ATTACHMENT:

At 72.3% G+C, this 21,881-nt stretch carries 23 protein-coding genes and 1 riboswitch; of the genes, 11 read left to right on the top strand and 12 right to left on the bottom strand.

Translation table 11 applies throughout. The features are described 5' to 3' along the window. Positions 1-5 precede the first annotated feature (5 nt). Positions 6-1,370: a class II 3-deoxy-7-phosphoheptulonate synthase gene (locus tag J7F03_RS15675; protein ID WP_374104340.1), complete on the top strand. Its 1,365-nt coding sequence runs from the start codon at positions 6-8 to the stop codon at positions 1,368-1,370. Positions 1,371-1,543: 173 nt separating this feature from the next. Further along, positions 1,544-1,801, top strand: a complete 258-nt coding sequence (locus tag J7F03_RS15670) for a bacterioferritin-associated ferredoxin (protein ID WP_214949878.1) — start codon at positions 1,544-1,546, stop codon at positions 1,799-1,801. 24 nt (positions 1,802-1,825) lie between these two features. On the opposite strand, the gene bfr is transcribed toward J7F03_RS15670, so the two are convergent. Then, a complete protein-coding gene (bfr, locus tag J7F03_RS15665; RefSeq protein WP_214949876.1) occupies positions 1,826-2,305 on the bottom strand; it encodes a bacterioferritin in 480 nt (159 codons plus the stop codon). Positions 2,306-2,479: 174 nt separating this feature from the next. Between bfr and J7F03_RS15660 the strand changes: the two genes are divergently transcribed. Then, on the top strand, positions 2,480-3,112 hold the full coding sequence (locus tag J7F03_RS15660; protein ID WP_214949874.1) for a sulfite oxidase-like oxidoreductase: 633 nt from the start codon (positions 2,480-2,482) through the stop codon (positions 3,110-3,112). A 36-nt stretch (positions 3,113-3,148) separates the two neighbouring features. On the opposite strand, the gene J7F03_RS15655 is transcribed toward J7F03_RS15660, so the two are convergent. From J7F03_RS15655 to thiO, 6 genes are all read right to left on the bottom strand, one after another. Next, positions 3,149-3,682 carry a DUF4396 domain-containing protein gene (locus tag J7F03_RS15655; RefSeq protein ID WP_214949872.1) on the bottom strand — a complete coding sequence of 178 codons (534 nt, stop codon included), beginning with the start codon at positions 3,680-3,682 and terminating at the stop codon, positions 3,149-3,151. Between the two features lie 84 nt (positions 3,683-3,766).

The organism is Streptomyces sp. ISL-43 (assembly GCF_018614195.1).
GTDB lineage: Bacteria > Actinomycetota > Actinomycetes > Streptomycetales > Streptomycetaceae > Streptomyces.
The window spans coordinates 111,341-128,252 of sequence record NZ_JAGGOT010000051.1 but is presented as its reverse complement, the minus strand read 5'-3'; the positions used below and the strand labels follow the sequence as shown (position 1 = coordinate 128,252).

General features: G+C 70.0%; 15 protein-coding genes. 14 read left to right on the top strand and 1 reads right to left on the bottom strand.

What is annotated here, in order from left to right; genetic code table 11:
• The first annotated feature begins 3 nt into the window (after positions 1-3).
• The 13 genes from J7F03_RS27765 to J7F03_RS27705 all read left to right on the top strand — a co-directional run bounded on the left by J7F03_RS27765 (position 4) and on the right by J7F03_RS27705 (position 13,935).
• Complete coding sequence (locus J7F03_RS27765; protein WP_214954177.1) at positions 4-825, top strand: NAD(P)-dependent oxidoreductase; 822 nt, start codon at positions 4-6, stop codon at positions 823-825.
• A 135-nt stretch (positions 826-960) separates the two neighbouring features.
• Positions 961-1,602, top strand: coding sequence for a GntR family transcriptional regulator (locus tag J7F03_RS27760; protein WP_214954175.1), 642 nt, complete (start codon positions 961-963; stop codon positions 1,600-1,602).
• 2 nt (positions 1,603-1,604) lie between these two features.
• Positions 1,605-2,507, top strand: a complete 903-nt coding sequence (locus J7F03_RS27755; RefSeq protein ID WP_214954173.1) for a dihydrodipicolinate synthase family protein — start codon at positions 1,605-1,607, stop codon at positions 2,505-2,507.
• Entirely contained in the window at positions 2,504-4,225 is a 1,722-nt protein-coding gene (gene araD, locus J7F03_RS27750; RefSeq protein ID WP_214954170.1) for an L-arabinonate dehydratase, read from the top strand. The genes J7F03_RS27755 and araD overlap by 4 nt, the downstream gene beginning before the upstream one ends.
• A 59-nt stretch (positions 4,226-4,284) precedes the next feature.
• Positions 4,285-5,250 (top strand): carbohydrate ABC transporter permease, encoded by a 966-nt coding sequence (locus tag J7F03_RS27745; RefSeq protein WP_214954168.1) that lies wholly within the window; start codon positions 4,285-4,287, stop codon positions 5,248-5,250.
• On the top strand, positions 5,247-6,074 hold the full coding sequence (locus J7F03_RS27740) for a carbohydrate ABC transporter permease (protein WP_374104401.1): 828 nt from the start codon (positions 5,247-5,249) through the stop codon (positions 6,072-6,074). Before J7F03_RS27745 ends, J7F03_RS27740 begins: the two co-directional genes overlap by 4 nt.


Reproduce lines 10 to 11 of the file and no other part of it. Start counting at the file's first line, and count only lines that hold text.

• Complete coding sequence (locus J7F03_RS27765; protein WP_214954177.1) at positions 4-825, top strand: NAD(P)-dependent oxidoreductase; 822 nt, start codon at positions 4-6, stop codon at positions 823-825.
• A 135-nt stretch (positions 826-960) separates the two neighbouring features.